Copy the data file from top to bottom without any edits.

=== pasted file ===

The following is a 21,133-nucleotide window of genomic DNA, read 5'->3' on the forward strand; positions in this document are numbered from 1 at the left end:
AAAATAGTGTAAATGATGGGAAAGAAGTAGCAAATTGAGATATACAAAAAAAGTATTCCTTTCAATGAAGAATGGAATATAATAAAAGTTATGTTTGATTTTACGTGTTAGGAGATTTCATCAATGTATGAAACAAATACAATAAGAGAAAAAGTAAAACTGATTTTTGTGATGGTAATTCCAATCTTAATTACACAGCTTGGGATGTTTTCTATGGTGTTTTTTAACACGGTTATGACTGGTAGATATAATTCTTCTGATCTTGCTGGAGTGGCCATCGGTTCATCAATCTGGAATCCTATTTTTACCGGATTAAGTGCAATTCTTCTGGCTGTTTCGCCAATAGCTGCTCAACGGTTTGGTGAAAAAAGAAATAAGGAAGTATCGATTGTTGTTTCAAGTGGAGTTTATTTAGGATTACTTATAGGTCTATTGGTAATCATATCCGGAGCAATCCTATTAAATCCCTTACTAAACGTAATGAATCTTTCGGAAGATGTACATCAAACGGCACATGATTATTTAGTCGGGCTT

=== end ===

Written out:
The following is a 21,133-nucleotide window of genomic DNA, read 5'->3' on the forward strand; positions in this document are numbered from 1 at the left end:
AAAATAGTGTAAATGATGGGAAAGAAGTAGCAAATTGAGATATACAAAAAAAGTATTCCTTTCAATGAAGAATGGAATATAATAAAAGTTATGTTTGATTTTACGTGTTAGGAGATTTCATCAATGTATGAAACAAATACAATAAGAGAAAAAGTAAAACTGATTTTTGTGATGGTAATTCCAATCTTAATTACACAGCTTGGGATGTTTTCTATGGTGTTTTTTAACACGGTTATGACTGGTAGATATAATTCTTCTGATCTTGCTGGAGTGGCCATCGGTTCATCAATCTGGAATCCTATTTTTACCGGATTAAGTGCAATTCTTCTGGCTGTTTCGCCAATAGCTGCTCAACGGTTTGGTGAAAAAAGAAATAAGGAAGTATCGATTGTTGTTTCAAGTGGAGTTTATTTAGGATTACTTATAGGTCTATTGGTAATCATATCCGGAGCAATCCTATTAAATCCCTTACTAAACGTAATGAATCTTTCGGAAGATGTACATCAAACGGCACATGATTATTTAGTCGGGCTT